Staff Ed: Gen Z is not proud to live in the U.S. That’s better news than you think

According to a recent poll conducted by Morning Consult, only 16% of American Gen Z adults (aged 18 to 25) are proud to live in the United States. Ranking lower than Baby Boomers at 73%, Gen Xers at 54% and Millennials at 36%, the survey places Gen Z as the U.S.’ least proud generation. But pride and patriotism are not one and the same.

To feel patriotic about one’s country is not to blindly agree with and be proud of each of its policies and believe it to be perfect, but to recognize both its strengths and weaknesses. Gen Z’s unprecedented willingness to call out America’s flaws solidifies them as one of the most patriotic generations ever.

From America’s deceitful war on terror abroad to its sharply divided domestic political landscape, the past 25 years of American history have featured far more pain than progress. And thanks to the internet, Gen Z has had a front row seat to every ugly detail.

As the first generation to grow up surrounded by cell phones and social media, information on any and every American controversy is simply a click away. Social media has offered today’s young adults a means of instantaneously communicating their thoughts, feelings and experiences to anyone, at any time. Although this has united millions, our connection has come at a price. According to a 2019 study conducted by the National Academy of Sciences, the average human is more physiologically activated by negative stories than by positive ones.

Thus, it should come as no surprise that the content reaching the highest levels of “virality” on social media tends to depict drama, violence and controversy.

Gen Z has used social media to gather support for the Black Lives Matter movement in the wake of the police killings of George Floyd and Tyre Nichols. Those graphic videos of American dysfunction point out the contradictions between the U.S.’ principles and actions – every flaw in the country’s pledge of “liberty and justice for all.”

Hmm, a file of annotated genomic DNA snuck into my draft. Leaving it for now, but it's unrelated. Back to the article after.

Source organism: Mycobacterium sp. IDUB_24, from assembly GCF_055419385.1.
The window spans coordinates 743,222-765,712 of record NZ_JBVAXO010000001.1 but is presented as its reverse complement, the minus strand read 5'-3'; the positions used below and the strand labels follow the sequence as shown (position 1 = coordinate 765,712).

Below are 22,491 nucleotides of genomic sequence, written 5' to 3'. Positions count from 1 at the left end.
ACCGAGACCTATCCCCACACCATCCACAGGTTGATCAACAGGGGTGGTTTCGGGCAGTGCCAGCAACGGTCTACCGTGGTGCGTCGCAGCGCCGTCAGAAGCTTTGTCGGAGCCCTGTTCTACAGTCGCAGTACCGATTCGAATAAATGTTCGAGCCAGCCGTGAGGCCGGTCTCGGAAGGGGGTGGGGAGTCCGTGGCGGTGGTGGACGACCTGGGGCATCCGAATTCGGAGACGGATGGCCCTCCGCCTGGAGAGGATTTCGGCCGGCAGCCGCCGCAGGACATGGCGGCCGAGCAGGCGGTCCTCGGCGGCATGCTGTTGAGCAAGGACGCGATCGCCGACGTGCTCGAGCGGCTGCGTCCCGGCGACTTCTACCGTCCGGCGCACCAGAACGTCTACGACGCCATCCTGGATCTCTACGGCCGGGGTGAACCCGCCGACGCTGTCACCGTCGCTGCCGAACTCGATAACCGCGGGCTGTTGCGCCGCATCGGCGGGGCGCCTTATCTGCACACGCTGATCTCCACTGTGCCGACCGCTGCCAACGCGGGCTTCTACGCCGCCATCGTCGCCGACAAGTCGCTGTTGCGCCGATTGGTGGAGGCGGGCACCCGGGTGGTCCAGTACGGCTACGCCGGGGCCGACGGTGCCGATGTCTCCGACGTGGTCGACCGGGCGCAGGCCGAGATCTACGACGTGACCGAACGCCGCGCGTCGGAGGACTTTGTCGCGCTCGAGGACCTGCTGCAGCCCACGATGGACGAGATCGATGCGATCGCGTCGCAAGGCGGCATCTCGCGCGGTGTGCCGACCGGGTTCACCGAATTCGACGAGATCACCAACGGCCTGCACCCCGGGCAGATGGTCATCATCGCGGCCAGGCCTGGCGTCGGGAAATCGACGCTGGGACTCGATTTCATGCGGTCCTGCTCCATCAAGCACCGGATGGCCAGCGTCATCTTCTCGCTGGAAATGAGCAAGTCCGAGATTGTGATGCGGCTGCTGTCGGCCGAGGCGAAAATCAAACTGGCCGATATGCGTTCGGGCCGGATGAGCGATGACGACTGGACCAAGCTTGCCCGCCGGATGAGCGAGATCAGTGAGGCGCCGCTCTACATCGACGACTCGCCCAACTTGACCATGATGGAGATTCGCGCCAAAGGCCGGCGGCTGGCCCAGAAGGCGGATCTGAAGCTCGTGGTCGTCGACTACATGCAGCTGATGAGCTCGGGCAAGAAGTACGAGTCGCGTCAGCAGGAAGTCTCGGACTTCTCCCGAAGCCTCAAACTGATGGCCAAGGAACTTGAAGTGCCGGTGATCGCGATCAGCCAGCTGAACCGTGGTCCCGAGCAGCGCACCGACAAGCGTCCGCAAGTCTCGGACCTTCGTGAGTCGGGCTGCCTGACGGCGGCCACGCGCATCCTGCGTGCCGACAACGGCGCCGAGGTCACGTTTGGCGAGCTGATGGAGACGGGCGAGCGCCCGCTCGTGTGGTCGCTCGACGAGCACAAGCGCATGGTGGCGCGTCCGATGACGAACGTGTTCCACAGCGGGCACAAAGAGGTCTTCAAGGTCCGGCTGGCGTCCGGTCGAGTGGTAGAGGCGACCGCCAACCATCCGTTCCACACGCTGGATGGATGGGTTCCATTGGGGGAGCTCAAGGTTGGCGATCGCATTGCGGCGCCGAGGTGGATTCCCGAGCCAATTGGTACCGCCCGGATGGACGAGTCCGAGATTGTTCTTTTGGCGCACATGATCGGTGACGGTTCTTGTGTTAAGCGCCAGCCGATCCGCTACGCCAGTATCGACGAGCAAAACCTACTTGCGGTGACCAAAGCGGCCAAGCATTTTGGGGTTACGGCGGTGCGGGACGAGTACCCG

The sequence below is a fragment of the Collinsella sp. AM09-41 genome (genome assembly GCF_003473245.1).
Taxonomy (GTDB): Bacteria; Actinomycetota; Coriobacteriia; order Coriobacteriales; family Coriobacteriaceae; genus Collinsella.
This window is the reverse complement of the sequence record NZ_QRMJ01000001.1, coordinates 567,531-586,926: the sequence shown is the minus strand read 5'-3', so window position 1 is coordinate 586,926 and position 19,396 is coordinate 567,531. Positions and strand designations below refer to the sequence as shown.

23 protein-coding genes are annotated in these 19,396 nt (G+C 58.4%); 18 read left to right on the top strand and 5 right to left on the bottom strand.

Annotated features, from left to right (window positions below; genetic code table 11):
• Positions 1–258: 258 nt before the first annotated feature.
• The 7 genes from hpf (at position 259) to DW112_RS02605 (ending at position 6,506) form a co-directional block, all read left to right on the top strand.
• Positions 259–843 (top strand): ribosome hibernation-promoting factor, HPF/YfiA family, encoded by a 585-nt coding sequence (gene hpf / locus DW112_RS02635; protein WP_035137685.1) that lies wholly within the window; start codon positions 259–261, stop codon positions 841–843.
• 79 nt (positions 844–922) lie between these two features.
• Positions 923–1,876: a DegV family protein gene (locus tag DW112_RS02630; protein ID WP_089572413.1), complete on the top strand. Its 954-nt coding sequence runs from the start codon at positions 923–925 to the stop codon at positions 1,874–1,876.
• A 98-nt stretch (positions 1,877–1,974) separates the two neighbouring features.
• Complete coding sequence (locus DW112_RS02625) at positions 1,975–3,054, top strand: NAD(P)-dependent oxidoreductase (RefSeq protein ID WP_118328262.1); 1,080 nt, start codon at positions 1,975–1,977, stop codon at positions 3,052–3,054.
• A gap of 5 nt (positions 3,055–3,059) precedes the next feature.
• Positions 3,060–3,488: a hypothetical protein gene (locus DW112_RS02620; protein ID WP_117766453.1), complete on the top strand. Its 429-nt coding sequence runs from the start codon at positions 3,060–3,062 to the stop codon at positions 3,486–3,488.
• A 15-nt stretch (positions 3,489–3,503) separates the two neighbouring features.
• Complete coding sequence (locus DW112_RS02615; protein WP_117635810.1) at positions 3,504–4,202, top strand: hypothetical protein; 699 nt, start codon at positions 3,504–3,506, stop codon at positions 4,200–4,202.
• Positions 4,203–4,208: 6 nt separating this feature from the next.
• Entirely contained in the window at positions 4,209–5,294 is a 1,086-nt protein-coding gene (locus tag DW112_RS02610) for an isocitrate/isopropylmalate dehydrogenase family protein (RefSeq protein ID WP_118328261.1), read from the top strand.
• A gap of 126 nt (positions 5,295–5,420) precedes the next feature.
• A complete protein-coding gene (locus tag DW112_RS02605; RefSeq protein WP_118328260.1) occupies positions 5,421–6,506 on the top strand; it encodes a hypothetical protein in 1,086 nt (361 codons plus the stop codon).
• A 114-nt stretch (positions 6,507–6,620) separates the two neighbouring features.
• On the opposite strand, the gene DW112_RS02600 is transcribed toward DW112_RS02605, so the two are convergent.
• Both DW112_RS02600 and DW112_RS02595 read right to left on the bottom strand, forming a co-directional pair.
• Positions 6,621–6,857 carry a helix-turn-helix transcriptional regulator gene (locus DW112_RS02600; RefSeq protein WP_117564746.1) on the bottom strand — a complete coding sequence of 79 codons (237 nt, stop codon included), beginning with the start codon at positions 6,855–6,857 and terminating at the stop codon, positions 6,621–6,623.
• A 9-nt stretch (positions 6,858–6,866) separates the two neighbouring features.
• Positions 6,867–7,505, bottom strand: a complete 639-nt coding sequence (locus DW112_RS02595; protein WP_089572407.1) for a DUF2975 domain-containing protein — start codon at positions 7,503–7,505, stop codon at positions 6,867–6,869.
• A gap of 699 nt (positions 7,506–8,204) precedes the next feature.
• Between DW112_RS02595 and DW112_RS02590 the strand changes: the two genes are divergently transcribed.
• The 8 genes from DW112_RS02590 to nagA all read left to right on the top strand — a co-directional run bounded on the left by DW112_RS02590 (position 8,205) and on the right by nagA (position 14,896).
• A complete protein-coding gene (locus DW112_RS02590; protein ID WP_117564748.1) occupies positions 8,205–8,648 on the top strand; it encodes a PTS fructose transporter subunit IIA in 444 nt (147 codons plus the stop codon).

From rampant school shootings, to the overturning of Roe v. Wade and the enactment of “Don’t Say Gay” laws in states across the country, Gen Z has borne the brunt of America’s recent failures. Likewise, they have been at the foreground of nearly every major protest and political movement over the past decade. Surrounded by an endless stream of negative news and information, defiance and protest is not a choice for America’s youth – it is a necessity.

Although the statistics may label Gen Z as the U.S.’ least patriotic generation, their distrust in American government is something to be commended. Gen Z is disillusioned by America’s unfulfilled promises. And that is a good thing.

In a country that prides itself on open debate and freedom of expression, Gen Z’s criticism of America is a positive sign for the nation’s future. Rather than remaining complacent through America’s many controversies, young adults across the U.S. are taking action. By educating themselves and increasing their involvement in the democratic system, Gen Zers are getting their voices heard on a national level.

According to the Center for Information & Research on Civic Learning and Engagement (CIRCLE), turnout for voters aged 18-29 was at its second-highest during the 2022 mid- term election since the 1990s.

History books often reference the U.S. founding fathers as some of the greatest patriots in American history – men who would live and die for their country’s prosperity. But before they were patriots, the U.S. founding fathers were revolutionaries.

Like the youth of today, they sought freedoms in life and were dissatisfied with their government. Most notably, however, they understood that to be patriotic is not to have blind faith and pride in one’s country, but to constantly seek out and identify the ways in which their nation could be improved.

Although Gen Z may not be proud to live in the U.S. today, Americans should find comfort in their desire for change.

Like our nation’s founding fathers, the next generation of American citizens have their eyes set on a brighter future.

Read on Issuu.

One thought on “Staff Ed: Gen Z is not proud to live in the U.S. That’s better news than you think

  1. Wow, amazing weblog layout! How long have you been running a
    blog for? you made blogging glance easy.

    The entire glance of your site is fantastic, let alone the content material!
    You can see similar here dobry sklep

Leave a Reply

Your email address will not be published. Required fields are marked *

Previous post SDUSD’s Measure U is so ironic it’s painful
Next post A Look at ELD